24 Marketers Look Into The Future: To get beyond the conventional forecasts, I asked a group of leading marketers across a range of expertise for their most extreme marketing prediction for 2012. Their responses are a quick roundup that could be conveyed on a smartphone. Here are 24 extreme marketing forecasts that take a look inside the minds of some marketing leaders. Social networks will not become the dominant messaging platform, but they will drive more email use.
The fanciful curlicues adorning the crockery from Boleslawiec, Poland—four hours northwest of Krakow by car—somehow make the dishes appear too delicate to survive much travel. So perhaps the first item readers notice on the testimonial page for Alexandria, Ohio-based Polish Pottery House is how well the company packages its precious cargo. It's these kind of intangible nuggets that businesses can capture through building user-generated content, which can translate to increased customer interaction and sales.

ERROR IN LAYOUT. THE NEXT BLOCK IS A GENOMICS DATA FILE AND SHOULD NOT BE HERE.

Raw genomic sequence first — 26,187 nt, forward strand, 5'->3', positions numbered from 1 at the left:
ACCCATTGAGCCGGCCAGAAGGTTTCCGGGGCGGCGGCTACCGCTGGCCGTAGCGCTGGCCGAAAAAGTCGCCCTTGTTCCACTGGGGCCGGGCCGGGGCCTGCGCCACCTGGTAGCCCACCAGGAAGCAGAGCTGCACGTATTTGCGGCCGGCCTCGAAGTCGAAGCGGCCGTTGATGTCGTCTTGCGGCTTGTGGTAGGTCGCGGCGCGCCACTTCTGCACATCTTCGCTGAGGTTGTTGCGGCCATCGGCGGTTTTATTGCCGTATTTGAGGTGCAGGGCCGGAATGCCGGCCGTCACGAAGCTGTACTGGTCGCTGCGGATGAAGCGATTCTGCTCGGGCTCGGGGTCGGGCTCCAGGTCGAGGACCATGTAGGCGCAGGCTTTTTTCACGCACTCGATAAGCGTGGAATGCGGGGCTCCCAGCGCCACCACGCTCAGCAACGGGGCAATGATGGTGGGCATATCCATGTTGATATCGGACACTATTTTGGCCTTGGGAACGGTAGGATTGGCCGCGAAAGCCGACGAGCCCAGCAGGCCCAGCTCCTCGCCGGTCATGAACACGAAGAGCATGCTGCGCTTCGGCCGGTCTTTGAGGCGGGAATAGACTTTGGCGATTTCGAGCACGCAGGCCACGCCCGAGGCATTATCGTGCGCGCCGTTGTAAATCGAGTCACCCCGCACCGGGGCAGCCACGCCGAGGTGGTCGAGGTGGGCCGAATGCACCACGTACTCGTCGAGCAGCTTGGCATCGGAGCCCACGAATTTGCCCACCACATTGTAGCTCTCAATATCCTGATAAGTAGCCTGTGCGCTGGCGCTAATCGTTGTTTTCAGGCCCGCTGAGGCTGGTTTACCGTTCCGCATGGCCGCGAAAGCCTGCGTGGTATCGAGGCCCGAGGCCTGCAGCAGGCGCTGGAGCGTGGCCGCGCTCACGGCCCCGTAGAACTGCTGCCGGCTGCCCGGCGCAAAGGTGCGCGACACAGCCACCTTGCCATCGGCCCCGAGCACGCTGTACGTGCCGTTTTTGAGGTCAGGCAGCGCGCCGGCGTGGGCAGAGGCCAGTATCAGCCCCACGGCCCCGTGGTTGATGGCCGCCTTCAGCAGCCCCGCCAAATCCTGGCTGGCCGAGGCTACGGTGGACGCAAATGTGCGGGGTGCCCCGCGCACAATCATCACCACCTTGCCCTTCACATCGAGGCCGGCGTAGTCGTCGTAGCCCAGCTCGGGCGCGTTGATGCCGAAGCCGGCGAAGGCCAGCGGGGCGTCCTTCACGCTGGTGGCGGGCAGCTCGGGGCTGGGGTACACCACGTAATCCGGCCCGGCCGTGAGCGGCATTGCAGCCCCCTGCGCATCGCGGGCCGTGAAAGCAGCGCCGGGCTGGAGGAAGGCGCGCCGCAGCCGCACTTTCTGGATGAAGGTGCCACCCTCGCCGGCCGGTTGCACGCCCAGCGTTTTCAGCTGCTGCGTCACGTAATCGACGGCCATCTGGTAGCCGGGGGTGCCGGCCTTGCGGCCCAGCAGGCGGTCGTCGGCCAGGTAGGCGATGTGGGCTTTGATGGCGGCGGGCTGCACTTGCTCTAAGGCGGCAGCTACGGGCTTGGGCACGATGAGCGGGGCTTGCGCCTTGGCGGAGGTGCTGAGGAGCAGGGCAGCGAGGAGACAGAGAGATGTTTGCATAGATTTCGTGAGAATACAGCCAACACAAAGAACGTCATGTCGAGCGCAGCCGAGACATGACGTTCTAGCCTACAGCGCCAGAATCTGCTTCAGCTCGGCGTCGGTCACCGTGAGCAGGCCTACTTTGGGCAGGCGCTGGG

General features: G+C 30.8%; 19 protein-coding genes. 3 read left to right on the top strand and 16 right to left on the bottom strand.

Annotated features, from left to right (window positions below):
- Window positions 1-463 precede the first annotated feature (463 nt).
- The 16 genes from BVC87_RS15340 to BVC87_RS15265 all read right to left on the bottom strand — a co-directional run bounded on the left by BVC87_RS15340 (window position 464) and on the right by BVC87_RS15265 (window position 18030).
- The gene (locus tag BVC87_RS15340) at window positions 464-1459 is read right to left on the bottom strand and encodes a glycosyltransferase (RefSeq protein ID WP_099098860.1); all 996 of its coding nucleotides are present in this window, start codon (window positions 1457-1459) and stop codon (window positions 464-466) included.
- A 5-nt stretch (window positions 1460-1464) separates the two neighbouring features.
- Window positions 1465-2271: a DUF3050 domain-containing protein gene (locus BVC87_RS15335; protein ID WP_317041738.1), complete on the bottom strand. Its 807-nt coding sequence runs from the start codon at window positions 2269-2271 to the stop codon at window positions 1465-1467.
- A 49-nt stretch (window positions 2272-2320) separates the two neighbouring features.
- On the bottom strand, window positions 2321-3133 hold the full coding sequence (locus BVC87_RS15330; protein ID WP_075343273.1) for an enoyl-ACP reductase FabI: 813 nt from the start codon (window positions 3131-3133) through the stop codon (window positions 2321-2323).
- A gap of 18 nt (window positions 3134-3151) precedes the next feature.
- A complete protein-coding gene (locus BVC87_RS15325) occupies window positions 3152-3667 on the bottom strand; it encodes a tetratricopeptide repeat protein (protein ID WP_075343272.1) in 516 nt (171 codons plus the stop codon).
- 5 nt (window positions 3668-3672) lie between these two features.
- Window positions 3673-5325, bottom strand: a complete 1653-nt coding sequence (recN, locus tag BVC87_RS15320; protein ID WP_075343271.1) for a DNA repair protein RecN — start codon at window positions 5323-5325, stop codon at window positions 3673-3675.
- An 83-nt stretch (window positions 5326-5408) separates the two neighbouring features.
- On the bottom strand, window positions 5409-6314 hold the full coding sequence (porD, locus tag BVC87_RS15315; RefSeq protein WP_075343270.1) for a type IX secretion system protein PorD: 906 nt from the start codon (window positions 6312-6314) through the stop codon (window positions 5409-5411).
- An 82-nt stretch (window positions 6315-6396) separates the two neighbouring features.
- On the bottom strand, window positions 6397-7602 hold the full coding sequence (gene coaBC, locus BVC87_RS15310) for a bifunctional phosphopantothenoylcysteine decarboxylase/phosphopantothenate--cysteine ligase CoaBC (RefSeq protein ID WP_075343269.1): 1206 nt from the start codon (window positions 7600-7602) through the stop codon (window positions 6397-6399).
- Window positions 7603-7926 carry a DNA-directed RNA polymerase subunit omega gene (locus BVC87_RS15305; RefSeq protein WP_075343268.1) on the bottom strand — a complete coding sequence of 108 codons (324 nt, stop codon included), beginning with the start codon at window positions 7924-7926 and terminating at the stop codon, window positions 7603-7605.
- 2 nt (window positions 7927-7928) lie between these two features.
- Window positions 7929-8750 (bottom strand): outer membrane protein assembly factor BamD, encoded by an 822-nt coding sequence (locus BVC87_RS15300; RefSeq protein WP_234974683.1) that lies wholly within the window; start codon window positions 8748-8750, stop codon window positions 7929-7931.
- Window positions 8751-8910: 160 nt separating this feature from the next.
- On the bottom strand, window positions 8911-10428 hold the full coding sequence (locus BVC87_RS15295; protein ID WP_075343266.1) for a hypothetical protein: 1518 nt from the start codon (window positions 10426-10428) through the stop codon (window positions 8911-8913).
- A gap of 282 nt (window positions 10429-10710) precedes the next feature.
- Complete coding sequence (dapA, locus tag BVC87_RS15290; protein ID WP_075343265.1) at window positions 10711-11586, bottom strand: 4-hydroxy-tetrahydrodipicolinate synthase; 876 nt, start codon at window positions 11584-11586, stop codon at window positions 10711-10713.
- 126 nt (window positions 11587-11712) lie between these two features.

Opportunities presented by experiential marketing are exciting, but the task of shifting gears—staffing, allocating budget, retraining, prioritizing tactics—is daunting for marketers. How can social marketing “believers” work within the confines of corporate bureaucracies and convince superiors to begin experimentation under a sense of urgency? Where is the low-hanging acquisition 2.0 fruit?
Would you admit to having seen the movie “Gigli”? I asked that question of more than 5,000 people during my book tour for “Waiting For Your Cat To Bark?” but I can count the number of hands that went up with my fingers. Before “Gigli” was released, Ben Affleck and Jennifer Lopez were superstars. Every magazine cover seemed to feature their Hollywood romance. They were a movie marketer’s dream. They had the winning formula. Then, the movie hit the theaters. Within hours of the first showing, word of mouth spread via cell phone, IM and online reviews. When it opened on the West coast, word got